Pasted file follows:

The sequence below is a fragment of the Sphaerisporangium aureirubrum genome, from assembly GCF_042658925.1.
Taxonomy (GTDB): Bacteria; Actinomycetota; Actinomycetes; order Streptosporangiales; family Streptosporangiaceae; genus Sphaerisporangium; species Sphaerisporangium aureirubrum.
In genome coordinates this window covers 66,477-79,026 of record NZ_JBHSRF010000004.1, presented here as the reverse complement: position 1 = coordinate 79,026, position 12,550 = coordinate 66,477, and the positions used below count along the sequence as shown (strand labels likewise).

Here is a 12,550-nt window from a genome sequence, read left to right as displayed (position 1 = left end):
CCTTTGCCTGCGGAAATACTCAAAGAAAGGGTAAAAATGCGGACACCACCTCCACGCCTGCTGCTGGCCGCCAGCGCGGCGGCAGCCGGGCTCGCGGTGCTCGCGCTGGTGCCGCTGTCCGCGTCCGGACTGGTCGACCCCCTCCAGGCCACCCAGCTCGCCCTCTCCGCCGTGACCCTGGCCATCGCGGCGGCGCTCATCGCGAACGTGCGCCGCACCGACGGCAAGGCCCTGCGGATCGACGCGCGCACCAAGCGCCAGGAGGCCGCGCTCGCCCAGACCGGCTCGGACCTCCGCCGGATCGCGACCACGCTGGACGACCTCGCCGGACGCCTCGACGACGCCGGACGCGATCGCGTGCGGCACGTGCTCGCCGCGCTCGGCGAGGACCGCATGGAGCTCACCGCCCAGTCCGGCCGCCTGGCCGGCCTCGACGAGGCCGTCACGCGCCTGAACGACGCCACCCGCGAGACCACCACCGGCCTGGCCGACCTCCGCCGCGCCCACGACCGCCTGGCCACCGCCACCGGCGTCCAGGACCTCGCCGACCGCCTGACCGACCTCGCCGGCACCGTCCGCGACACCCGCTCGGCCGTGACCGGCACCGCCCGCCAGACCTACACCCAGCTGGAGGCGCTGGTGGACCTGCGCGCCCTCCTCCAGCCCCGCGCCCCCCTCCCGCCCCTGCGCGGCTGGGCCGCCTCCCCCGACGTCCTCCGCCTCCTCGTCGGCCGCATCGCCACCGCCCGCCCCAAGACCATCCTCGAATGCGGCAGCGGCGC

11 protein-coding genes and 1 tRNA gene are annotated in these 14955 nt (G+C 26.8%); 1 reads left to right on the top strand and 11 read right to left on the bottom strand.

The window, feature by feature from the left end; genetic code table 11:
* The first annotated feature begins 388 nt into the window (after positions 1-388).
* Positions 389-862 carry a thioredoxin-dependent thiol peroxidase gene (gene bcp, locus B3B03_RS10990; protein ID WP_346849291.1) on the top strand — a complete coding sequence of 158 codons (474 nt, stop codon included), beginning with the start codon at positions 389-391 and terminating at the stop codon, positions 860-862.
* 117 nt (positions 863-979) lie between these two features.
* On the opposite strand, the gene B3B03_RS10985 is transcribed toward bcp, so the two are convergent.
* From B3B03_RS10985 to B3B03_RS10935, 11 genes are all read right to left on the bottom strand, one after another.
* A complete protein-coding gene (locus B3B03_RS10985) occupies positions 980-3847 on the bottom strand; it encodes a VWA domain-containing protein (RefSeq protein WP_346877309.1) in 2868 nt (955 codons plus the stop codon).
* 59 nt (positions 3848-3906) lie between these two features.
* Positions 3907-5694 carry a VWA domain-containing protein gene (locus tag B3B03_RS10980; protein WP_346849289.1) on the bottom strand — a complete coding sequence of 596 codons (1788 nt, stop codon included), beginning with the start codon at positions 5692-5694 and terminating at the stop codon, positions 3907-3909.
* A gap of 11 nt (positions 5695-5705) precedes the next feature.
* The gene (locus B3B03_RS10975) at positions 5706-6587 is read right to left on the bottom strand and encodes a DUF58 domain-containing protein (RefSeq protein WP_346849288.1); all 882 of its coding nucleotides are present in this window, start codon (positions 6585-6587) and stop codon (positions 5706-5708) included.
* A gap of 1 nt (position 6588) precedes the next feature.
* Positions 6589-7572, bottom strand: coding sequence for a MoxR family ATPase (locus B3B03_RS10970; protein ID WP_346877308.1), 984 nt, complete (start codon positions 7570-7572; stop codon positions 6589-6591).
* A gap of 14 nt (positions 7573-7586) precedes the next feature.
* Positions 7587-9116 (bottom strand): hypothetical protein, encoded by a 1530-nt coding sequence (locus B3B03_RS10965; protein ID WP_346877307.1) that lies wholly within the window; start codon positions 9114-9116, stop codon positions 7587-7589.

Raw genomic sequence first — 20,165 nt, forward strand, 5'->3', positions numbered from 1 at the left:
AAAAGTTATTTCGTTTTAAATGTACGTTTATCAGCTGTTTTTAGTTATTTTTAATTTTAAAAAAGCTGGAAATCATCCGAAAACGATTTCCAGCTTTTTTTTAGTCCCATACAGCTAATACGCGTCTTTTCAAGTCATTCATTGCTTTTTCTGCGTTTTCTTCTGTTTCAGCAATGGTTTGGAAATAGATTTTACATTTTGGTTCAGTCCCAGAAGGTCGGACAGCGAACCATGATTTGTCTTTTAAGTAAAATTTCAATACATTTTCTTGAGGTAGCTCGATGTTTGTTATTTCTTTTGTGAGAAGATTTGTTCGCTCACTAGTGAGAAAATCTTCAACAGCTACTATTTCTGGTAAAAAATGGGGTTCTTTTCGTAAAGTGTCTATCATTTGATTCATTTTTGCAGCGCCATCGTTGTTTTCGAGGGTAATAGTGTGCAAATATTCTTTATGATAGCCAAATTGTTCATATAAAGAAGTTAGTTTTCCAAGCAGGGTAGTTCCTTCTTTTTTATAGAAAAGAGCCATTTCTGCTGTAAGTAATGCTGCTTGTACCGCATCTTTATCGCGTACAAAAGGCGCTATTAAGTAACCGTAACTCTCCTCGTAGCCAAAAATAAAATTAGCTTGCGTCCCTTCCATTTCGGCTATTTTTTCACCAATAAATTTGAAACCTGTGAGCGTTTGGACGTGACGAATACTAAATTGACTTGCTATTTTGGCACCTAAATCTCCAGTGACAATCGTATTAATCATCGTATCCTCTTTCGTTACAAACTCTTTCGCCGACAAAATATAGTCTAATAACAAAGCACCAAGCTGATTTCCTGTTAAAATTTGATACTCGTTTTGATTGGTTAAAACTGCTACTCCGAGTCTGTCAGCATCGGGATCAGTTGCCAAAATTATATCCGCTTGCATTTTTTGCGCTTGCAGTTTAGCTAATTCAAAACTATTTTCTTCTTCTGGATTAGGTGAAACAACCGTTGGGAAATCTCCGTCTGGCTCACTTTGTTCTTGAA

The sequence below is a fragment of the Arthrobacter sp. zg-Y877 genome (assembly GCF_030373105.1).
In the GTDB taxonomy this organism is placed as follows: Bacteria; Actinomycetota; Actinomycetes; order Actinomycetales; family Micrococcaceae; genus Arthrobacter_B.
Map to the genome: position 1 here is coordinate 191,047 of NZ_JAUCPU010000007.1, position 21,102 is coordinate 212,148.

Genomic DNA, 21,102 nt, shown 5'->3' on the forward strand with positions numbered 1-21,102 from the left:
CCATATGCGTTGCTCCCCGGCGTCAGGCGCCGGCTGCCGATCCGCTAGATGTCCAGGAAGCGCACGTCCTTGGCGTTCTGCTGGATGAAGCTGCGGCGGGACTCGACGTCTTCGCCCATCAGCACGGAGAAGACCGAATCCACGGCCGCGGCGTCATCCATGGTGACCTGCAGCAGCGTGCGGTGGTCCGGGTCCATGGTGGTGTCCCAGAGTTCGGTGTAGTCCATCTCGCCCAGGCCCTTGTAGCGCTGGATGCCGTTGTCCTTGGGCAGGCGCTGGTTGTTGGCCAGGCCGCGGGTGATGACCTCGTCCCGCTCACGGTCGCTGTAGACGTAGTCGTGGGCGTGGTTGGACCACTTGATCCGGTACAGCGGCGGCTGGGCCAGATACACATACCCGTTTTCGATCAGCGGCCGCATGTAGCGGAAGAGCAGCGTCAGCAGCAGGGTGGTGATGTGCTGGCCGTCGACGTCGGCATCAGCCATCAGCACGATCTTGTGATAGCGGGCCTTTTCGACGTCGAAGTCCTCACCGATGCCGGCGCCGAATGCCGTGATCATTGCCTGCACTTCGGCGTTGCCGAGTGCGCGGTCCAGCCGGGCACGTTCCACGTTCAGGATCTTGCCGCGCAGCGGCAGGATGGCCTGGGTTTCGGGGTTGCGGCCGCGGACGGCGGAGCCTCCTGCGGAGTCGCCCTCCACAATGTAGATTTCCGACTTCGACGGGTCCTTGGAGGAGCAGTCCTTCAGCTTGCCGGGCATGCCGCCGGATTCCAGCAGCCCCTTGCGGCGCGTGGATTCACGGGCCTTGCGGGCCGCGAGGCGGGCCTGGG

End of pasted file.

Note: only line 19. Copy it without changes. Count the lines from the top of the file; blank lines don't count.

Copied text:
* Positions 6589-7572, bottom strand: coding sequence for a MoxR family ATPase (locus B3B03_RS10970; protein ID WP_346877308.1), 984 nt, complete (start codon positions 7570-7572; stop codon positions 6589-6591).